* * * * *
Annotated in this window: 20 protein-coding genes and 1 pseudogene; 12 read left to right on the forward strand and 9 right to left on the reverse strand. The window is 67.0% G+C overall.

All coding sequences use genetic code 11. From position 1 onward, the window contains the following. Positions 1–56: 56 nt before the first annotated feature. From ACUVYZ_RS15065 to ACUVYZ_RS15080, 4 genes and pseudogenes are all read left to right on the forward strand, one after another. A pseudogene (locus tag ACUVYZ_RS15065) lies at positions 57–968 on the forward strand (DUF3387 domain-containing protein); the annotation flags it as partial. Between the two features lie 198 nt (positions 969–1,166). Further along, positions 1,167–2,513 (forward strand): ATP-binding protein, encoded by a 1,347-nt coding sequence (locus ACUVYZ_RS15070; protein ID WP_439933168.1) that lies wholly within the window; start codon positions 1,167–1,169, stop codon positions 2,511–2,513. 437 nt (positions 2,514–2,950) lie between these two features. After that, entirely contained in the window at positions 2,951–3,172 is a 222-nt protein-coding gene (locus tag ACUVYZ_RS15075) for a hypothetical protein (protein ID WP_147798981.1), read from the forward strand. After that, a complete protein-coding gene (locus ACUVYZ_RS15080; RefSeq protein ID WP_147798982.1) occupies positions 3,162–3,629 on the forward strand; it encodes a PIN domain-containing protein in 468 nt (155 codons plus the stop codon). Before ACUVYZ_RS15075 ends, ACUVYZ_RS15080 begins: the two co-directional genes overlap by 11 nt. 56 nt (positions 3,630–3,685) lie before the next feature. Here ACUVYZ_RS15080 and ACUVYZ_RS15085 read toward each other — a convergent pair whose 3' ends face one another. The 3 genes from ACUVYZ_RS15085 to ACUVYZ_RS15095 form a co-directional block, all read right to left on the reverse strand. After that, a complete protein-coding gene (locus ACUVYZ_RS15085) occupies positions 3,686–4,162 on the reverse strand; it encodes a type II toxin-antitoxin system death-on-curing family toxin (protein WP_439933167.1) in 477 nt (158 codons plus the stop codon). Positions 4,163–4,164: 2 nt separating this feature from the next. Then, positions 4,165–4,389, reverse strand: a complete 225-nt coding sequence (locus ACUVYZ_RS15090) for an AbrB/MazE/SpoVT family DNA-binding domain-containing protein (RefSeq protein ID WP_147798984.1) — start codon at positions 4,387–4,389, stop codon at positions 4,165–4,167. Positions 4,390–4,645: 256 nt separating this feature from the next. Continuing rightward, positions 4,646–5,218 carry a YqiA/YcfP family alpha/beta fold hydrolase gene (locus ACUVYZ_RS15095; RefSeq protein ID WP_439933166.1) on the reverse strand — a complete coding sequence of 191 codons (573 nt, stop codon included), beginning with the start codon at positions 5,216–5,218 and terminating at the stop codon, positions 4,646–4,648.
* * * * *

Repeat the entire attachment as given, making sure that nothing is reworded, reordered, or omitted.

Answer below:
Annotated in this window: 20 protein-coding genes and 1 pseudogene; 12 read left to right on the forward strand and 9 right to left on the reverse strand. The window is 67.0% G+C overall.

All coding sequences use genetic code 11. From position 1 onward, the window contains the following. Positions 1–56: 56 nt before the first annotated feature. From ACUVYZ_RS15065 to ACUVYZ_RS15080, 4 genes and pseudogenes are all read left to right on the forward strand, one after another. A pseudogene (locus tag ACUVYZ_RS15065) lies at positions 57–968 on the forward strand (DUF3387 domain-containing protein); the annotation flags it as partial. Between the two features lie 198 nt (positions 969–1,166). Further along, positions 1,167–2,513 (forward strand): ATP-binding protein, encoded by a 1,347-nt coding sequence (locus ACUVYZ_RS15070; protein ID WP_439933168.1) that lies wholly within the window; start codon positions 1,167–1,169, stop codon positions 2,511–2,513. 437 nt (positions 2,514–2,950) lie between these two features. After that, entirely contained in the window at positions 2,951–3,172 is a 222-nt protein-coding gene (locus tag ACUVYZ_RS15075) for a hypothetical protein (protein ID WP_147798981.1), read from the forward strand. After that, a complete protein-coding gene (locus ACUVYZ_RS15080; RefSeq protein ID WP_147798982.1) occupies positions 3,162–3,629 on the forward strand; it encodes a PIN domain-containing protein in 468 nt (155 codons plus the stop codon). Before ACUVYZ_RS15075 ends, ACUVYZ_RS15080 begins: the two co-directional genes overlap by 11 nt. 56 nt (positions 3,630–3,685) lie before the next feature. Here ACUVYZ_RS15080 and ACUVYZ_RS15085 read toward each other — a convergent pair whose 3' ends face one another. The 3 genes from ACUVYZ_RS15085 to ACUVYZ_RS15095 form a co-directional block, all read right to left on the reverse strand. After that, a complete protein-coding gene (locus ACUVYZ_RS15085) occupies positions 3,686–4,162 on the reverse strand; it encodes a type II toxin-antitoxin system death-on-curing family toxin (protein WP_439933167.1) in 477 nt (158 codons plus the stop codon). Positions 4,163–4,164: 2 nt separating this feature from the next. Then, positions 4,165–4,389, reverse strand: a complete 225-nt coding sequence (locus ACUVYZ_RS15090) for an AbrB/MazE/SpoVT family DNA-binding domain-containing protein (RefSeq protein ID WP_147798984.1) — start codon at positions 4,387–4,389, stop codon at positions 4,165–4,167. Positions 4,390–4,645: 256 nt separating this feature from the next. Continuing rightward, positions 4,646–5,218 carry a YqiA/YcfP family alpha/beta fold hydrolase gene (locus ACUVYZ_RS15095; RefSeq protein ID WP_439933166.1) on the reverse strand — a complete coding sequence of 191 codons (573 nt, stop codon included), beginning with the start codon at positions 5,216–5,218 and terminating at the stop codon, positions 4,646–4,648.